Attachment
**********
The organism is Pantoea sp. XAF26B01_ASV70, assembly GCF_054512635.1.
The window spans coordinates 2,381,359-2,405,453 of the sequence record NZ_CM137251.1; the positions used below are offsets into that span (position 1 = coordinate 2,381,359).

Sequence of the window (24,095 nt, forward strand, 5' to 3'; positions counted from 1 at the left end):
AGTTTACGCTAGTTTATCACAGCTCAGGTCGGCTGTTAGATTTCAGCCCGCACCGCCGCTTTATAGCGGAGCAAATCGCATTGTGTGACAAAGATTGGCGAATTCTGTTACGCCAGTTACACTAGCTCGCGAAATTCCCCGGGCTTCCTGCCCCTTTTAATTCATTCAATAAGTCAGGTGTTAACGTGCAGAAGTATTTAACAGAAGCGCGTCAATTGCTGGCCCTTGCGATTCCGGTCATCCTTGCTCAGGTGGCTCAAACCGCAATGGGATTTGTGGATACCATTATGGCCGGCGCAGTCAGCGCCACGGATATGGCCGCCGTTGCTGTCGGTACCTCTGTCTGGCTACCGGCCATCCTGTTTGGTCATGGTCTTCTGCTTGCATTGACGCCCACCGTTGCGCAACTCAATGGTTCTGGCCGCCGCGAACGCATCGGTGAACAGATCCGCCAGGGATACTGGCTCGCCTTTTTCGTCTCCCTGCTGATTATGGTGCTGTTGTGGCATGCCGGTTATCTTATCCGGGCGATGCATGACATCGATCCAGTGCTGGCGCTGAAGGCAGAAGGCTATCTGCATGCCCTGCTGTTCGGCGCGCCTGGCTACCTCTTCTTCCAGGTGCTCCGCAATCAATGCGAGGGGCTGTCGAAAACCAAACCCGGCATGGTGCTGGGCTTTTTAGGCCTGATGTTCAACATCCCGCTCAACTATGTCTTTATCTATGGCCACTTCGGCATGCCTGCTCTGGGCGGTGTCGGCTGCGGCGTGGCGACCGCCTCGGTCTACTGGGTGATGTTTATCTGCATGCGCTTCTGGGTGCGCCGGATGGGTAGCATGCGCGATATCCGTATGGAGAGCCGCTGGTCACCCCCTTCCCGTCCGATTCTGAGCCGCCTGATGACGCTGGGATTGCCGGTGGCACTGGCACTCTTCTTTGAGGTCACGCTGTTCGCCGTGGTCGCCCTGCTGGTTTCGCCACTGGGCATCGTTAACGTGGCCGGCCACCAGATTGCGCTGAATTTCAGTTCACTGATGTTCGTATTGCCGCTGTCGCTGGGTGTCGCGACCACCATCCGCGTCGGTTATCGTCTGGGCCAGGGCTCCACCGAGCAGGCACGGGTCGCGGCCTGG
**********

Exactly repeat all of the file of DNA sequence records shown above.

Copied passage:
The organism is Pantoea sp. XAF26B01_ASV70, assembly GCF_054512635.1.
The window spans coordinates 2,381,359-2,405,453 of the sequence record NZ_CM137251.1; the positions used below are offsets into that span (position 1 = coordinate 2,381,359).

Sequence of the window (24,095 nt, forward strand, 5' to 3'; positions counted from 1 at the left end):
AGTTTACGCTAGTTTATCACAGCTCAGGTCGGCTGTTAGATTTCAGCCCGCACCGCCGCTTTATAGCGGAGCAAATCGCATTGTGTGACAAAGATTGGCGAATTCTGTTACGCCAGTTACACTAGCTCGCGAAATTCCCCGGGCTTCCTGCCCCTTTTAATTCATTCAATAAGTCAGGTGTTAACGTGCAGAAGTATTTAACAGAAGCGCGTCAATTGCTGGCCCTTGCGATTCCGGTCATCCTTGCTCAGGTGGCTCAAACCGCAATGGGATTTGTGGATACCATTATGGCCGGCGCAGTCAGCGCCACGGATATGGCCGCCGTTGCTGTCGGTACCTCTGTCTGGCTACCGGCCATCCTGTTTGGTCATGGTCTTCTGCTTGCATTGACGCCCACCGTTGCGCAACTCAATGGTTCTGGCCGCCGCGAACGCATCGGTGAACAGATCCGCCAGGGATACTGGCTCGCCTTTTTCGTCTCCCTGCTGATTATGGTGCTGTTGTGGCATGCCGGTTATCTTATCCGGGCGATGCATGACATCGATCCAGTGCTGGCGCTGAAGGCAGAAGGCTATCTGCATGCCCTGCTGTTCGGCGCGCCTGGCTACCTCTTCTTCCAGGTGCTCCGCAATCAATGCGAGGGGCTGTCGAAAACCAAACCCGGCATGGTGCTGGGCTTTTTAGGCCTGATGTTCAACATCCCGCTCAACTATGTCTTTATCTATGGCCACTTCGGCATGCCTGCTCTGGGCGGTGTCGGCTGCGGCGTGGCGACCGCCTCGGTCTACTGGGTGATGTTTATCTGCATGCGCTTCTGGGTGCGCCGGATGGGTAGCATGCGCGATATCCGTATGGAGAGCCGCTGGTCACCCCCTTCCCGTCCGATTCTGAGCCGCCTGATGACGCTGGGATTGCCGGTGGCACTGGCACTCTTCTTTGAGGTCACGCTGTTCGCCGTGGTCGCCCTGCTGGTTTCGCCACTGGGCATCGTTAACGTGGCCGGCCACCAGATTGCGCTGAATTTCAGTTCACTGATGTTCGTATTGCCGCTGTCGCTGGGTGTCGCGACCACCATCCGCGTCGGTTATCGTCTGGGCCAGGGCTCCACCGAGCAGGCACGGGTCGCGGCCTGG